Applied ignorance

Interestingly, the fact that I did not know much about the options at the start when building my group tag menu might have been an advantage, as Clay Shirky memorably opined in his essay The Bayesian Advantage of Youth. If you do not know what is possible it is equally true that you do not know what is impossible. And, of course, few things are actually impossible. Sometimes, knowing too much can be an impediment to learning more. Experts know the solutions to known problems and do not necessarily spend time exploring the problem space further. To be an expert is to see patterns, so anything that does not fit the pattern is either shoehorned into it or ignored. This is one mighty good reason to be interested in many things and to be a perpetual beginner at some things. Apart from constantly branching into new areas, I don't have a great solution to this problem yet. I am struck by the number of times I read in Elgg forums that 'x is impossible'. Of course it isn't - we are talking about Turing machines here that can be made to do anything that any other Turing machine can do. It is impossible until you approach it with a different mindset. This is another great reason for the support of crowds in learning, because diverse minds and different eyes see similar problems differently.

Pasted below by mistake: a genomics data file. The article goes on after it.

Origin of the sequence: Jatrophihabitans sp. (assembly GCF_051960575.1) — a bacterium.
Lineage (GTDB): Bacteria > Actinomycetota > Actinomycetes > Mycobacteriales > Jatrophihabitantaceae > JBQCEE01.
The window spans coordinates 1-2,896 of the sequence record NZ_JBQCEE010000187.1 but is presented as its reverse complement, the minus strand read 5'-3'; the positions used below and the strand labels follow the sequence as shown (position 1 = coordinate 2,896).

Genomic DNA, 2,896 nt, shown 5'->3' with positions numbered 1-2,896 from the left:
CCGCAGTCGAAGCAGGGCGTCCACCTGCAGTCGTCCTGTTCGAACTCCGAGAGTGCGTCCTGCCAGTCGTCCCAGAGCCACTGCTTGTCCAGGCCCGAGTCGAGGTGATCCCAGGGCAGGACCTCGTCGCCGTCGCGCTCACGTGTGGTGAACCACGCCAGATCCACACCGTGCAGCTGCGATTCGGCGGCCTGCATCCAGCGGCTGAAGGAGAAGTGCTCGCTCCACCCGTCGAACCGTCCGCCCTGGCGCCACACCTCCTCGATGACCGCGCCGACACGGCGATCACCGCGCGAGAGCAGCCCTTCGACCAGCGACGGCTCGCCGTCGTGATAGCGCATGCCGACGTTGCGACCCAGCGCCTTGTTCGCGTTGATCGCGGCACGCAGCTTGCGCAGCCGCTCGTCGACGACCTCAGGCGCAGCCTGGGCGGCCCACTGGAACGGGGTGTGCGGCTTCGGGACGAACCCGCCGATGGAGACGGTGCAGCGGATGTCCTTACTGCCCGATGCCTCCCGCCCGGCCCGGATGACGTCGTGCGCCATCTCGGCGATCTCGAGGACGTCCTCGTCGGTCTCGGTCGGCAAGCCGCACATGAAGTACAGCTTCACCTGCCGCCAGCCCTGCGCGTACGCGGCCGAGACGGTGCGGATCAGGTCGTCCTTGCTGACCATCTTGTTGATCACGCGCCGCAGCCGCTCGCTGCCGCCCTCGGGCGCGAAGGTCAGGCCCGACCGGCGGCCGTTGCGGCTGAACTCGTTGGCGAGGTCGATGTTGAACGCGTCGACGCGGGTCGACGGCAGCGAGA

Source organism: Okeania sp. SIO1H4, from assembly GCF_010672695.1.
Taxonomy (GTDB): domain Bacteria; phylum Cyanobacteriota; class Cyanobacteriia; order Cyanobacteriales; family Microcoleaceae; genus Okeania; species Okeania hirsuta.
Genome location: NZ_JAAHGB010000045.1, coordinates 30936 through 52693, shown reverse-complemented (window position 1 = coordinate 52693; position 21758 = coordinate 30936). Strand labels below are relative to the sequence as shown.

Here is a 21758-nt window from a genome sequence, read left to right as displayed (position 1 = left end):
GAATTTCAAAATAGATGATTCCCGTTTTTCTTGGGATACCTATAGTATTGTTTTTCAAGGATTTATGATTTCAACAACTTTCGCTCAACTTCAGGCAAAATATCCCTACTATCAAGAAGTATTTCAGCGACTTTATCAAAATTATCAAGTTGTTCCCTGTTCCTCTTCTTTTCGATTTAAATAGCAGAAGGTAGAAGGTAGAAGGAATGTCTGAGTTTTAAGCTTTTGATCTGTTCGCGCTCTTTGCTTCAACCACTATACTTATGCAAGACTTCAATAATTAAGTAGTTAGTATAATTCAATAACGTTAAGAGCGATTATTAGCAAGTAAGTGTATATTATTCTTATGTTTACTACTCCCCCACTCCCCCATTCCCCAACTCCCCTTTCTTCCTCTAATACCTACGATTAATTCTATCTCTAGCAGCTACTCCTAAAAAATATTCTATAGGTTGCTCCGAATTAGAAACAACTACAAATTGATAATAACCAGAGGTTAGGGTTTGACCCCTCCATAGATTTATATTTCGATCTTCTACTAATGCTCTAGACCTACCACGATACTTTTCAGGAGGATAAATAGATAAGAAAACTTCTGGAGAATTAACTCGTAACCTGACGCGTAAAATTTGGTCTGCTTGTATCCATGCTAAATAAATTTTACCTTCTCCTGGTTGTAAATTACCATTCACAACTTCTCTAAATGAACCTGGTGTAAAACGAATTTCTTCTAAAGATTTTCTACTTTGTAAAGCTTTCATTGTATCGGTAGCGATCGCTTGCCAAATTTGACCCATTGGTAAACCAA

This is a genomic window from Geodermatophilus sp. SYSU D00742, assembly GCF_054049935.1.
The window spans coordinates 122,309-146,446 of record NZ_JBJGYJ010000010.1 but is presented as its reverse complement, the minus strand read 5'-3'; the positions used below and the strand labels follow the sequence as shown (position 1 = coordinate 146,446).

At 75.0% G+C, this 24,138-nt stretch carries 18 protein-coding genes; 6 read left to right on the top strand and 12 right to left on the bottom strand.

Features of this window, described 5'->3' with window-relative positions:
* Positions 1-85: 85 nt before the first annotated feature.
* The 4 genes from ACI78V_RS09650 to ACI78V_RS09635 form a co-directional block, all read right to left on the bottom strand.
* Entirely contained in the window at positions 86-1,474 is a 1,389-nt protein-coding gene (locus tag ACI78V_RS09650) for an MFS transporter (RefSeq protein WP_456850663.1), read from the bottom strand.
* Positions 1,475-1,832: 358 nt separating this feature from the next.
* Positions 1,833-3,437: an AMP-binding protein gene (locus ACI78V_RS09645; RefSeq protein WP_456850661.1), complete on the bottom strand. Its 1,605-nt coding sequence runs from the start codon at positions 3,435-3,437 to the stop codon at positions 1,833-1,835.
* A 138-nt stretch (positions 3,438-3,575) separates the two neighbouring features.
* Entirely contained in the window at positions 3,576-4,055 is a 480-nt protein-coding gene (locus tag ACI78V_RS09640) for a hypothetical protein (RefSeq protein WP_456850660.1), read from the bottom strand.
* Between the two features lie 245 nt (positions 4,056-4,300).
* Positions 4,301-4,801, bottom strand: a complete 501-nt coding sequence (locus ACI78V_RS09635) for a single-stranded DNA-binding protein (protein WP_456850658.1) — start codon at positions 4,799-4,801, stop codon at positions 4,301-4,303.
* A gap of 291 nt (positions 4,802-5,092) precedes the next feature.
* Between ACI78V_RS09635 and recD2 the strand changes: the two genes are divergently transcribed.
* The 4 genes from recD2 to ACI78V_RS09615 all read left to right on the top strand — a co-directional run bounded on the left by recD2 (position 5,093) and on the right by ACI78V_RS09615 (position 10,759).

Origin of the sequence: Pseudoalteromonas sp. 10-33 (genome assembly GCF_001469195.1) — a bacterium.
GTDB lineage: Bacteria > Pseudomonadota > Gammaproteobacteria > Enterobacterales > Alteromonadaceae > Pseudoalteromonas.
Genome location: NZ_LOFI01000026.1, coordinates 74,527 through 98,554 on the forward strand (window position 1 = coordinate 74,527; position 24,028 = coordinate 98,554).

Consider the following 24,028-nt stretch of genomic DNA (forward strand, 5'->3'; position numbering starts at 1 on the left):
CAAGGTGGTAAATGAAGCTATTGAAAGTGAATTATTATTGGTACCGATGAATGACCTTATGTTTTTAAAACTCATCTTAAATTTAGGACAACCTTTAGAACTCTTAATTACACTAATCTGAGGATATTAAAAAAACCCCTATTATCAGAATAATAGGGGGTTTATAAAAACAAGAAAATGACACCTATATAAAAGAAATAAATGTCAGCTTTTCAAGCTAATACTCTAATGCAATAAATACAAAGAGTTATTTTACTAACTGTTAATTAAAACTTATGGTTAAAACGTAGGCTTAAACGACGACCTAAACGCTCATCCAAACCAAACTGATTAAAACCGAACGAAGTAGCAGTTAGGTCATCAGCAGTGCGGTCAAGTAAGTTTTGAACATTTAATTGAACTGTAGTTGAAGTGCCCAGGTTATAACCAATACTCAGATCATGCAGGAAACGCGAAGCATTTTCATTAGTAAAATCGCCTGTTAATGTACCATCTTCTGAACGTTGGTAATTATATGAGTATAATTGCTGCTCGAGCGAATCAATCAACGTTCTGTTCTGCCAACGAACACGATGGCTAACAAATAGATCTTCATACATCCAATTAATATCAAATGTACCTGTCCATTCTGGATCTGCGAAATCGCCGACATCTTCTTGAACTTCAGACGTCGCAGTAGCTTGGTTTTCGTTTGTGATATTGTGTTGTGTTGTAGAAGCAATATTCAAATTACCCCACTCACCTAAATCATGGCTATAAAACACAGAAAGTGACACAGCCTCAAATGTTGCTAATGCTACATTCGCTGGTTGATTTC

The flipside of ignorance is that it is hard to know what questions to ask - framing a problem is nine tenths of the solution in most cases. And ignorance is frustrating: knowing that there is a solution but not knowing where to begin is not the most motivating thing in the world. There has to be a balance.


Github is pure magic, plain and simple. It allows me to branch code by other developers, see in detail not just the code but also how they have developed it, to see multiple branches and multiple solutions and even, if I find a solution no one has yet discovered, to feed it back with a pull request. It lets me talk with developers, open issues, view timelines and branches with ease and sophistication. This is social networking without knowing the people involved, people working together as a team without collaboration, a remarkable and elegant way to harness a crowd to help the crowd to learn while at the same time building incredibly sophisticated software. It is revolutionary, it is brilliant. It is the next stage of evolution for things like Wikipedia, which is another of my favourite resources and often my starting point when one of the other tools presents me with a new technology or idea. I wish I had thought of it. Clay Shirky agrees